In his commentary on the Nicomachean Ethics, Aquinas is very careful to indicate that Aristotle denies that the incontinent acts from choice. He never asserts that Aristotle believes that the incontinent chooses his action. But, according to Kent, it is likely that Aquinas saw Aristotle's analysis here to be "correct but incomplete."(17) In his own theological works, Aquinas claims that the incontinent chooses to act as he does. But this claim seems in conflict with Aquinas's statement that the incontinent sins from passion or weakness while the intemperate sins from choice.(18) Kent, however, resolves the conflict by pointing out that Aquinas distinguishes two different senses of choice: peccare ex electione (sinning from choice) and peccare eligens (sinning while choosing). According to Aquinas, the incontinent chooses his incontinent action (peccare eligens) but his act is not from choice (peccare ex electione). In elaboration of the distinction, Kent tells us:
Incontinent action, which is against choice, must thus be somehow "out of character." Aristotle's comparison between incontinence and epilepsy lends support to this idea. The incontinent is not consistently indulging his appetites any more than the epileptic is in a continuous seizure. Both function well for the most part, suffering only from intermittent flareups.(19) Since the incontinent man wills to perform his incontinent act, he chooses the act in the sense of "peccare eligens." The intemperate man does the same. But since the incontinent's selection of the incontinent action is "out of character," he does not do the action from choice in the sense of "peccare ex electione." The intemperate man, on the other hand, has developed a lifestyle of choosing wrong actions and his choice of a wrong action is from a habit he has freely developed. The intemperate's choice reflects his character and so is a choice in the sense of "peccare ex electione." The contrast here between the incontinent man and the intemperate man explains why Aquinas regards the intemperate man as subject to a habitual vice and the incontinent man as suffering from transitory vice.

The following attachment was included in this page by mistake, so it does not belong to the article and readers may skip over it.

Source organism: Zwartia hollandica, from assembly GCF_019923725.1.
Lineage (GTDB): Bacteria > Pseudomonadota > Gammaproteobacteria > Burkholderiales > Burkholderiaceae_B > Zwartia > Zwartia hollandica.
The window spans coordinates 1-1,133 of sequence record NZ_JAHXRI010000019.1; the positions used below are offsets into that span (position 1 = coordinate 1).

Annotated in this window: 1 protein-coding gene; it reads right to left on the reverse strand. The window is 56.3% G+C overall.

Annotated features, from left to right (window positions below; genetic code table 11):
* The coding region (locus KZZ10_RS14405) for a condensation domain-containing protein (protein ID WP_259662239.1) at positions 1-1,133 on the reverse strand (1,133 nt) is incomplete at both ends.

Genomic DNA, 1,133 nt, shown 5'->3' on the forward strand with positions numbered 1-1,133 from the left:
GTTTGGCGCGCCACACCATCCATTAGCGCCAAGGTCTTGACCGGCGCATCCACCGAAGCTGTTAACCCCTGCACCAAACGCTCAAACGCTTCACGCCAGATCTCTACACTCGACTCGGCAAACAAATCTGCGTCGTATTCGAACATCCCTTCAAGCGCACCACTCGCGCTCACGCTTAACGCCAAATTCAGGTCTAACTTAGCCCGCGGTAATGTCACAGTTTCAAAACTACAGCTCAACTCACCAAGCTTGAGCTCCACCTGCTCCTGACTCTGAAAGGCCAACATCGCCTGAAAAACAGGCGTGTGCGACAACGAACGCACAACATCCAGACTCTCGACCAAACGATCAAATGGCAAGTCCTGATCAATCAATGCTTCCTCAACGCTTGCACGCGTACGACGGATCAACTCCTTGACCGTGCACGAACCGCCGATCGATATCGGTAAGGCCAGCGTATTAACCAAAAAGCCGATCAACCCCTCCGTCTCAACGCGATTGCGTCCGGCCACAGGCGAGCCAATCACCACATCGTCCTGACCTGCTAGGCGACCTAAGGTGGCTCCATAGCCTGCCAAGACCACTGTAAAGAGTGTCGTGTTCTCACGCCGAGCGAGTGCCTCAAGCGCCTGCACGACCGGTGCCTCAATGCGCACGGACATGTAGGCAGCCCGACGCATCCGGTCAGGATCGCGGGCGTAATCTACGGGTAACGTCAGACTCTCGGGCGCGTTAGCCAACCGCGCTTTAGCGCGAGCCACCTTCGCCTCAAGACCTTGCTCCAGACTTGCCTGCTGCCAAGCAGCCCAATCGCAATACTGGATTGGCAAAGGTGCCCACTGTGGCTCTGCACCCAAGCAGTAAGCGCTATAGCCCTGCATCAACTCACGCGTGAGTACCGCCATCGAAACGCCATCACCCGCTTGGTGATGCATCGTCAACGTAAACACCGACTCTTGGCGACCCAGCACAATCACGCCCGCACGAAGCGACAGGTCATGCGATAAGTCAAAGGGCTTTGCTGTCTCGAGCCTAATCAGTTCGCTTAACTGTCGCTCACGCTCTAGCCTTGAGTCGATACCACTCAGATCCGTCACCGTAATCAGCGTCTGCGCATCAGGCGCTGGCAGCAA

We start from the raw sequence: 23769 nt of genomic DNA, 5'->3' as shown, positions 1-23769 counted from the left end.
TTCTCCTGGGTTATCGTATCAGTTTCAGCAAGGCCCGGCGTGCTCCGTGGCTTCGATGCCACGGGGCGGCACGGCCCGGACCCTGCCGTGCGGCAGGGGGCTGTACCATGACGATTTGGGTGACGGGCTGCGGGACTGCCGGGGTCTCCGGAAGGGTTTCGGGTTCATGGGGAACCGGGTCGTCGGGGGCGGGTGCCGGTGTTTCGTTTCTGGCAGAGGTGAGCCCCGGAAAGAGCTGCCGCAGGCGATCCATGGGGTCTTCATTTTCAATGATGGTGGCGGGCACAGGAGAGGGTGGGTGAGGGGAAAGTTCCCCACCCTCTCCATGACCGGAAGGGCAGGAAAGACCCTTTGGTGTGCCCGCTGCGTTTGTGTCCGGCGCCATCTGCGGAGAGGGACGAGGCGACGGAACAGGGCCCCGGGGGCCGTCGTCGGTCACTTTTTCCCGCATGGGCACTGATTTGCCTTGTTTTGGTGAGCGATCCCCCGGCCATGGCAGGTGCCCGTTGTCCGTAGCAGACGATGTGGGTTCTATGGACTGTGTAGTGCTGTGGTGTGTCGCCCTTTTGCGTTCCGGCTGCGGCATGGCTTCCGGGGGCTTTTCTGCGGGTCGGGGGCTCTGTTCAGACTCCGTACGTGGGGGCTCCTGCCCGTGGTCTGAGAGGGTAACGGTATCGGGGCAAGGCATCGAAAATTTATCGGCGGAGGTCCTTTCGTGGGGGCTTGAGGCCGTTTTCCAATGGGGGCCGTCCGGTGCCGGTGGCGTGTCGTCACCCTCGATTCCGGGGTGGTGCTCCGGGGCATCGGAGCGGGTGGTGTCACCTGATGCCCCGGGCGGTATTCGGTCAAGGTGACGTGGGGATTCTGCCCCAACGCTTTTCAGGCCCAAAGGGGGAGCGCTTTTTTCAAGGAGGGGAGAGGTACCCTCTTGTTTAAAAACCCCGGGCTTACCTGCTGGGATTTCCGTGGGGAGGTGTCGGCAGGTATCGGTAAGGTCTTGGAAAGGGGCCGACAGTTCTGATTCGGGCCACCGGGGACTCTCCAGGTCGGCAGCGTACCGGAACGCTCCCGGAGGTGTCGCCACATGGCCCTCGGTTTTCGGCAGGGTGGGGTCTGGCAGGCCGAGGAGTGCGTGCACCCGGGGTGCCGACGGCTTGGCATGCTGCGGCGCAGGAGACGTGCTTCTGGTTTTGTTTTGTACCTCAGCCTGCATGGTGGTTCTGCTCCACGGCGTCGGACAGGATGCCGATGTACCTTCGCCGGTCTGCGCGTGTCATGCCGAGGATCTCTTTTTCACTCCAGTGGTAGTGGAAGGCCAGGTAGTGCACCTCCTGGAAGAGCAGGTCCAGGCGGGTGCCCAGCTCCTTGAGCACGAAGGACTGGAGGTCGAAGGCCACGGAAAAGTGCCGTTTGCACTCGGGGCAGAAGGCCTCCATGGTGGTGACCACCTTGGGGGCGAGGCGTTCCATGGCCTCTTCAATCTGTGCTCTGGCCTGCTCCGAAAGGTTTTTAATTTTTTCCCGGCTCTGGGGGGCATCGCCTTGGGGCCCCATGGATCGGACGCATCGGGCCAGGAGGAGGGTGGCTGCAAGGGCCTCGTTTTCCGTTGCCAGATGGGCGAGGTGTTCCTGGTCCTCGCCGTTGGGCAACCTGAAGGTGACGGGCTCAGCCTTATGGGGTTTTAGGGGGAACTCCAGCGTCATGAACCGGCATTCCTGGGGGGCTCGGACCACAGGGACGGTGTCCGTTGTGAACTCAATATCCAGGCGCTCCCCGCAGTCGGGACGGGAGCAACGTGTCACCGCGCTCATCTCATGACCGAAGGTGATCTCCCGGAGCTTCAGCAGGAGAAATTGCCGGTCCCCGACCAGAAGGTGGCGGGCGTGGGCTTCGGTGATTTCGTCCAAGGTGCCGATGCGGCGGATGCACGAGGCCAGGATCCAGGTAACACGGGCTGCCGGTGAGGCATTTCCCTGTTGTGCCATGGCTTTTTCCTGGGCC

In reviewing Kent's views, Risto Saarinen expresses considerable agreement with Kent, but he thinks he has a better explanation of how the incontinent chooses the incontinent action without acting out of choice. He offers a "two-step explanation of akrasia."(20) Like Kent, Saarinen proposes (following Aquinas) that we think of the incontinent man as possessing two general principles: one that forbids the action, the other that permits the action. When the incontinent person is faced with a particular opportunity, "concupiscence places this minor premise under the wrong major proposition."(21) According to Saarinen, the placing of the minor premise under the wrong major is the first step of a two-step process. This first step is "voluntary," but it is not deliberately chosen by the incontinent person. Saarinen, in fact, claims that this first step explains why Aquinas says that the incontinent person does not act wrongly in the sense of "peccare ex electione." Since the first step is not deliberately chosen (presumably because it is driven by concupiscence), it cannot be done "ex electione." Once the minor premise has been subsumed under the wrong major premise, the incontinent follows out the perverted syllogism and chooses the incontinent action. This choice after the perverted deliberation is the second step of the incontinent action, and the incontinent deliberately chooses this action. It is an action that is "eligens."